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Abdallah v. Callender

filed: June 7, 1993; As Corrected June 9, 1993.

RAYYA ABDALLAH; DAVID ABDALLAH, AS NEXT OF KIN OF BABY BOY ABDALLAH, AND ON THEIR OWN PERSONAL BEHALF, APPELLANTS
v.
WILBUR CALLENDER, M.D.; GOVERNMENT OF THE VIRGIN ISLANDS



On Appeal from the District Court of the Virgin Islands (Division of St. Thomas and St. John). (D.C. Civil No. 88-246).

Before: Greenberg, Scirica, and Garth, Circuit Judges.

Author: Greenberg

Opinion OF THE COURT

GREENBERG, Circuit Judge.

I.

BACKGROUND

Rayya and David Abdallah appeal from a May 15, 1992 order of the district court granting summary judgment to the defendants, Dr. Wilbur Callender and the Government of the Virgin Islands. The Abdallahs had filed a five-count complaint seeking damages for physical and emotional injuries relating to the stillbirth of their son in January 1987. The district court did not grant the summary judgment on the ground that the Abdallahs could not establish that there had been malpractice. Indeed, the defendants did not move for summary judgment on that basis. Rather, the court held that all the counts were barred for jurisdictional and procedural reasons or were derivative of counts so barred. We will vacate the district court's order in part and will remand the matter for further proceedings.

A. Factual Background

Mrs. Abdallah, who was almost 37 years old and was pregnant in January 1987, previously had given birth to five children, two by Cesarean section.*fn1 She desired a vaginal delivery and phoned Dr. Callender to see if this were possible. Dr. Callender said that it was and, after meeting with the Abdallahs, scheduled Mrs. Abdallah for a vaginal delivery. Mrs. Abdallah's expected delivery date was January 22, 1987.

In the evening of January 19, 1987, Mrs. Abdallah was admitted to the St. Thomas Community Hospital because she was having contractions. This hospital is owned and operated by the Government of the Virgin Islands. At 11:35 p.m. on January 20th, Mrs. Abdallah went into labor. Dr. Callender was called at midnight and arrived about 90 minutes later. After Mrs. Abdallah had been in labor for about four hours, Dr. Callender performed a low-segment C-section and a bilateral tubal ligation and transection.

The Abdallahs' baby boy was stillborn. Mrs. Abdallah's uterine wall had torn near a previous scar, and a large amount of blood had gone into her lower abdominal cavity. Mrs. Abdallah suffered from a morbid postoperative course secondary to anemia, but otherwise recovered well. The Abdallahs contend that the bilateral tubal ligation and transection, though properly done, was performed without Mrs. Abdallah's informed consent.*fn2 As a result of this procedure Mrs. Abdallah is sterile.*fn3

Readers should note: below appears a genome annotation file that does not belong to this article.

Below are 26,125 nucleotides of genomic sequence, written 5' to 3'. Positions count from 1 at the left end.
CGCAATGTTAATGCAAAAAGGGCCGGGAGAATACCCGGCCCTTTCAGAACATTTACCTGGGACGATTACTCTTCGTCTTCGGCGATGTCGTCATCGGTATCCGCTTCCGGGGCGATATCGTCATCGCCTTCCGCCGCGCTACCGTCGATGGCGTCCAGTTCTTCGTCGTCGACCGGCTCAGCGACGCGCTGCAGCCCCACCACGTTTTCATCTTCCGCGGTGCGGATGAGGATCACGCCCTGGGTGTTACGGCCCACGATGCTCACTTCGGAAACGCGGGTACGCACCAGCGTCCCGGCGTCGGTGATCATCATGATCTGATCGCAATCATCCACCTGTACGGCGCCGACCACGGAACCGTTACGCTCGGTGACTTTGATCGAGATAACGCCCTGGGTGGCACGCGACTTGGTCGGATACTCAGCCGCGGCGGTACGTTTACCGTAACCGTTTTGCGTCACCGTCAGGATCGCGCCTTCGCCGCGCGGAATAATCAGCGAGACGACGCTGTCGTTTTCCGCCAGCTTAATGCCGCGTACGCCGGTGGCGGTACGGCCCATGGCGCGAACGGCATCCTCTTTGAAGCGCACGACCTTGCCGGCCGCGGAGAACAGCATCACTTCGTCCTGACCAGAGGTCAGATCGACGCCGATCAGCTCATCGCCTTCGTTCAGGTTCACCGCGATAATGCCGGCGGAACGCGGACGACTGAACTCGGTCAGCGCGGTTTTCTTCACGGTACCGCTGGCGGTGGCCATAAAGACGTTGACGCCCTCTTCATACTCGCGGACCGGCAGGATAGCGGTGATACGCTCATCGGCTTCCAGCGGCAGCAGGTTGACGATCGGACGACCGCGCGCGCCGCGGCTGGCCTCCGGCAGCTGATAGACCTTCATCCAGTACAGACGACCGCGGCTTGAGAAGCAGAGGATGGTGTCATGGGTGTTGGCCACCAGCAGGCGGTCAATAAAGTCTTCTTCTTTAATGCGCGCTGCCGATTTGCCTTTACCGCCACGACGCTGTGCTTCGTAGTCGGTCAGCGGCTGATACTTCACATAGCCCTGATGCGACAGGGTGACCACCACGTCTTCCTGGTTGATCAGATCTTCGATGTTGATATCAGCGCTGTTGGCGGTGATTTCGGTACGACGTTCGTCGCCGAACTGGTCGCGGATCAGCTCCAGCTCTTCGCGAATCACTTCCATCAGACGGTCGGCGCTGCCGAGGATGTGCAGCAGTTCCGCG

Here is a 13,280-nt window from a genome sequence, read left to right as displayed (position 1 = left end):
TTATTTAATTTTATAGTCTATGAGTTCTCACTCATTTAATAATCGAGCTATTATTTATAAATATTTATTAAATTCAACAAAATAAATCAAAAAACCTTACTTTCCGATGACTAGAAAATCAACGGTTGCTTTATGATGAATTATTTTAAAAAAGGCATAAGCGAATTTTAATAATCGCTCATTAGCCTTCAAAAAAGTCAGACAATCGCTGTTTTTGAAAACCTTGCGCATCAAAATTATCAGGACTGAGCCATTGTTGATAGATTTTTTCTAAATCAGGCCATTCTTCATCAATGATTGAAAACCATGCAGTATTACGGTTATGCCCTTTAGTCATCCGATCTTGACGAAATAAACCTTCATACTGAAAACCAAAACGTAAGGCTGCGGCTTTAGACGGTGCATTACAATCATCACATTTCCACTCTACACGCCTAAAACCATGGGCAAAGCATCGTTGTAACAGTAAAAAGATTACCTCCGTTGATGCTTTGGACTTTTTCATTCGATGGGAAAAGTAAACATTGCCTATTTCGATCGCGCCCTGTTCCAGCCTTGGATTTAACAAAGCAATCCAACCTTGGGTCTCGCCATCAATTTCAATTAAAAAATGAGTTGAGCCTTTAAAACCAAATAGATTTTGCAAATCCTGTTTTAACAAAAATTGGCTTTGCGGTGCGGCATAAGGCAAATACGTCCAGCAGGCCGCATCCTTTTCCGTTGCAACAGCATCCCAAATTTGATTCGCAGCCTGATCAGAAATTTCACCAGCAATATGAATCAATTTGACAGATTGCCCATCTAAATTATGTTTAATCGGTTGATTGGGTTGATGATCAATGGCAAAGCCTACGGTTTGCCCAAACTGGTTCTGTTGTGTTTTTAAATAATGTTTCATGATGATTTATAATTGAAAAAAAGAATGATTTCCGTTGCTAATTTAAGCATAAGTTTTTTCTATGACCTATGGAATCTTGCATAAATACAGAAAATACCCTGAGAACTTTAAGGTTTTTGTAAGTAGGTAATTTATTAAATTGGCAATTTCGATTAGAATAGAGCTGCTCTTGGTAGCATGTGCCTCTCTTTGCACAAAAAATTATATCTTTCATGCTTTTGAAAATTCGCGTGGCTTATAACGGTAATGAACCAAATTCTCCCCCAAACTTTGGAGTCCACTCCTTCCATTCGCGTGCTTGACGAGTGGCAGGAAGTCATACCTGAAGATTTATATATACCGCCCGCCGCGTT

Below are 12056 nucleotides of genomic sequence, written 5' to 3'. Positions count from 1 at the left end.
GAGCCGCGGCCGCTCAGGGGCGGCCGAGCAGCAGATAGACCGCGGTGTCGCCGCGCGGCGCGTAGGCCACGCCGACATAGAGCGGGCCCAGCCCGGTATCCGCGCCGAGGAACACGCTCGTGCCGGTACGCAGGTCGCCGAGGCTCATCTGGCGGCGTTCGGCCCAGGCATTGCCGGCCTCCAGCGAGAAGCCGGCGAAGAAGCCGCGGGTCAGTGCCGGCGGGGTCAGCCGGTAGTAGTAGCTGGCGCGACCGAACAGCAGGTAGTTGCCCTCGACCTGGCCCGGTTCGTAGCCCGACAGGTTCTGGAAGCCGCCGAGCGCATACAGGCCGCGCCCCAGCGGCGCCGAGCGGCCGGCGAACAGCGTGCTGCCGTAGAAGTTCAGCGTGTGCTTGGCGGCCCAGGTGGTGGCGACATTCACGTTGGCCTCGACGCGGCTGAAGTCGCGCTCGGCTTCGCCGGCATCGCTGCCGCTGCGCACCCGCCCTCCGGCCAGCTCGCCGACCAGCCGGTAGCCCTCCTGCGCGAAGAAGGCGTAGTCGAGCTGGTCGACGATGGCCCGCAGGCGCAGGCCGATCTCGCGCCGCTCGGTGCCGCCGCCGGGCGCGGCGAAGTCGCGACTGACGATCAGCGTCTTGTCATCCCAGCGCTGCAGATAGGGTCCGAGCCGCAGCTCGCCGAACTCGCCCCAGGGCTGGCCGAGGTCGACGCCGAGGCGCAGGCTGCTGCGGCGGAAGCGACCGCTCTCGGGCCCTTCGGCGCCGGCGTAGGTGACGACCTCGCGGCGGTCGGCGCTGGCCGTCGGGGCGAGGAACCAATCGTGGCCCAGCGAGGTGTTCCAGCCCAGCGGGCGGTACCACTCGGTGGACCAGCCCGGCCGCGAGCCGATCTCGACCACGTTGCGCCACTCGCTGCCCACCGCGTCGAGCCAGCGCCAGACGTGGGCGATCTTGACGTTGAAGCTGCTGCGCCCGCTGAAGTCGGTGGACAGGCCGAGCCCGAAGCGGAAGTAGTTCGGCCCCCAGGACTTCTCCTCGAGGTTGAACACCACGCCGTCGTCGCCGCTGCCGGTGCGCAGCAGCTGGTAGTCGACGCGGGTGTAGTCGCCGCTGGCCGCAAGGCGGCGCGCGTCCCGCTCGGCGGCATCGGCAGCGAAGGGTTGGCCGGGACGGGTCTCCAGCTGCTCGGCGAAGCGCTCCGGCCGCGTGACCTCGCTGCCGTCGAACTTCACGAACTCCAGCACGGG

B. Procedural Background

The Abdallahs filed their five-count complaint on July 15, 1988, in the district court. Count I alleged that Dr. Callender negligently caused Mrs. Abdallah to suffer a ruptured uterus and her son to be stillborn, which in turn caused both parents to suffer severe emotional and mental distress. Count II asserted that Dr. Callender performed a bilateral tubal ligation and transection on Mrs. Abdallah without her informed consent. This count alleged that as a result of Dr. Callender's "negligence and/or assault and battery" Mrs. Abdallah is now sterile. Count III alleged that the Government of the Virgin Islands, as the owner and operator of the St. Thomas Community Hospital, negligently caused the stillbirth and caused both parents to suffer severe emotional and mental distress. Count IV asserted a wrongful death claim by reason of the stillbirth of the baby boy. Count V was a claim by Mr. Abdallah for loss of consortium based on injuries to his wife.

Virgin Islands law establishes certain procedural prerequisites before tort actions may be brought against the Government of the Virgin Islands and before medical malpractice actions may be brought against health care providers. Under the Virgin Islands Tort Claims Act a plaintiff, prior to bringing a tort action against the Government, must file a claim or a written notice of intention to file a claim within 90 days after the accrual of the cause of action. A claimant filing a notice of intention must file the claim itself within two years of its actual accrual. V.I. Code Ann. tit. 33, § 3409 (Supp. 1990). While the Abdallahs did file a timely notice of claim on March 25, 1987, the record does not reveal whether they filed a later claim.

Under the Virgin Islands Health Care Providers Malpractice Act as a prerequisite to bringing a medical malpractice action against any health care provider, including the Government of the Virgin Islands, a plaintiff first must file a proposed complaint with the Medical Malpractice Action Review Committee. V.I. Code Ann. tit. 27, § 166i(b) (Supp. 1990). To meet this requirement, the Abdallahs filed a proposed complaint with the Review Committee on December 17, 1987. However, the proposed complaint, unlike the complaint they later filed in the district court, did not include the assault and battery claim.

On October 8, 1991, the defendants filed a motion for partial summary judgment raising three points of law which they thought should be resolved before trial:

1) whether the Abdallahs' action brought as Counts I, II, and V is barred as a result of not being included in the notice of claim pursuant to the Tort Claims ...


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